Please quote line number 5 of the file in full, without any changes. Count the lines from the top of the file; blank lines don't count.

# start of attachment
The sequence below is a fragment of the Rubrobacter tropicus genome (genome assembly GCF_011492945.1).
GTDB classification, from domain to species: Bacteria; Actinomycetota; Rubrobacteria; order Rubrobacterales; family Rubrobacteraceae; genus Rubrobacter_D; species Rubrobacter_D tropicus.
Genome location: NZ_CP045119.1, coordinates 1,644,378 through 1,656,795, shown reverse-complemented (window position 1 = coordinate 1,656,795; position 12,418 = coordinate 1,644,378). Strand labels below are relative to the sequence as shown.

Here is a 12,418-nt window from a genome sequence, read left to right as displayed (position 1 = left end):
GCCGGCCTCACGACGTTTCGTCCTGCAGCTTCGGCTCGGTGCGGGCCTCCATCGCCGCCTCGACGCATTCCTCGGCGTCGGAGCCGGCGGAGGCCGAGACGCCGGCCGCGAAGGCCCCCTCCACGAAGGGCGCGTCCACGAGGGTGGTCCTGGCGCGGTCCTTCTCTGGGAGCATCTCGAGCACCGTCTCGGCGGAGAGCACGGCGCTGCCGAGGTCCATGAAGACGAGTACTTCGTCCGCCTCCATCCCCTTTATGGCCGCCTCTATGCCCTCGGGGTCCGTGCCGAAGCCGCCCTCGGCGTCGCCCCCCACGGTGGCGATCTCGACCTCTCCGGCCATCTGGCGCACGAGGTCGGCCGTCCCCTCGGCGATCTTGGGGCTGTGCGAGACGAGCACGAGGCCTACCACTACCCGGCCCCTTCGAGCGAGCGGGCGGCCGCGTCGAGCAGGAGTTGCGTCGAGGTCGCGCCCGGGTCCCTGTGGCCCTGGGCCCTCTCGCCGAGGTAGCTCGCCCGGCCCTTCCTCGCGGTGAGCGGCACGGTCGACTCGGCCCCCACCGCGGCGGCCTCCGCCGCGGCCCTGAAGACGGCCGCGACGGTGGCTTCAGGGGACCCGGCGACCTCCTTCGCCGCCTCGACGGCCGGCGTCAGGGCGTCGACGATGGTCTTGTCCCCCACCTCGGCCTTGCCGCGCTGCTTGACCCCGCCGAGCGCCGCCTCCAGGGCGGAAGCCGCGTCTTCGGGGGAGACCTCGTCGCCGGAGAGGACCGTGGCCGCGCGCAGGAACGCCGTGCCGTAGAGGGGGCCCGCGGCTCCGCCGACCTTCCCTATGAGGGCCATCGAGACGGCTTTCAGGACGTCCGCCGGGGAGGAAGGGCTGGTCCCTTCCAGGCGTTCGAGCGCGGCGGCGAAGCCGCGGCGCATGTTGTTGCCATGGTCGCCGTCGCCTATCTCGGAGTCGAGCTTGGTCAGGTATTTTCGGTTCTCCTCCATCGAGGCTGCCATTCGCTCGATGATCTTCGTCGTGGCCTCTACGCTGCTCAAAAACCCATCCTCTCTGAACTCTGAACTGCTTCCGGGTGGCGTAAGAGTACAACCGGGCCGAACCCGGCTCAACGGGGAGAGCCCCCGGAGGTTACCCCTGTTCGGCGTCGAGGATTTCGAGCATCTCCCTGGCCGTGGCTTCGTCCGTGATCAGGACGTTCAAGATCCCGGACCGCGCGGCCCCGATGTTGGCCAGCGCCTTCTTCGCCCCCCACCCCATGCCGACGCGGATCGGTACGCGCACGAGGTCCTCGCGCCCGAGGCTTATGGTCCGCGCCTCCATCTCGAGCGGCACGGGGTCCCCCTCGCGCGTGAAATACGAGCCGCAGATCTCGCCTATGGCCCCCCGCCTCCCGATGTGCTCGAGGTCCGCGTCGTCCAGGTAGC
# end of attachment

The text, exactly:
GCCGGCCTCACGACGTTTCGTCCTGCAGCTTCGGCTCGGTGCGGGCCTCCATCGCCGCCTCGACGCATTCCTCGGCGTCGGAGCCGGCGGAGGCCGAGACGCCGGCCGCGAAGGCCCCCTCCACGAAGGGCGCGTCCACGAGGGTGGTCCTGGCGCGGTCCTTCTCTGGGAGCATCTCGAGCACCGTCTCGGCGGAGAGCACGGCGCTGCCGAGGTCCATGAAGACGAGTACTTCGTCCGCCTCCATCCCCTTTATGGCCGCCTCTATGCCCTCGGGGTCCGTGCCGAAGCCGCCCTCGGCGTCGCCCCCCACGGTGGCGATCTCGACCTCTCCGGCCATCTGGCGCACGAGGTCGGCCGTCCCCTCGGCGATCTTGGGGCTGTGCGAGACGAGCACGAGGCCTACCACTACCCGGCCCCTTCGAGCGAGCGGGCGGCCGCGTCGAGCAGGAGTTGCGTCGAGGTCGCGCCCGGGTCCCTGTGGCCCTGGGCCCTCTCGCCGAGGTAGCTCGCCCGGCCCTTCCTCGCGGTGAGCGGCACGGTCGACTCGGCCCCCACCGCGGCGGCCTCCGCCGCGGCCCTGAAGACGGCCGCGACGGTGGCTTCAGGGGACCCGGCGACCTCCTTCGCCGCCTCGACGGCCGGCGTCAGGGCGTCGACGATGGTCTTGTCCCCCACCTCGGCCTTGCCGCGCTGCTTGACCCCGCCGAGCGCCGCCTCCAGGGCGGAAGCCGCGTCTTCGGGGGAGACCTCGTCGCCGGAGAGGACCGTGGCCGCGCGCAGGAACGCCGTGCCGTAGAGGGGGCCCGCGGCTCCGCCGACCTTCCCTATGAGGGCCATCGAGACGGCTTTCAGGACGTCCGCCGGGGAGGAAGGGCTGGTCCCTTCCAGGCGTTCGAGCGCGGCGGCGAAGCCGCGGCGCATGTTGTTGCCATGGTCGCCGTCGCCTATCTCGGAGTCGAGCTTGGTCAGGTATTTTCGGTTCTCCTCCATCGAGGCTGCCATTCGCTCGATGATCTTCGTCGTGGCCTCTACGCTGCTCAAAAACCCATCCTCTCTGAACTCTGAACTGCTTCCGGGTGGCGTAAGAGTACAACCGGGCCGAACCCGGCTCAACGGGGAGAGCCCCCGGAGGTTACCCCTGTTCGGCGTCGAGGATTTCGAGCATCTCCCTGGCCGTGGCTTCGTCCGTGATCAGGACGTTCAAGATCCCGGACCGCGCGGCCCCGATGTTGGCCAGCGCCTTCTTCGCCCCCCACCCCATGCCGACGCGGATCGGTACGCGCACGAGGTCCTCGCGCCCGAGGCTTATGGTCCGCGCCTCCATCTCGAGCGGCACGGGGTCCCCCTCGCGCGTGAAATACGAGCCGCAGATCTCGCCTATGGCCCCCCGCCTCCCGATGTGCTCGAGGTCCGCGTCGTCCAGGTAGC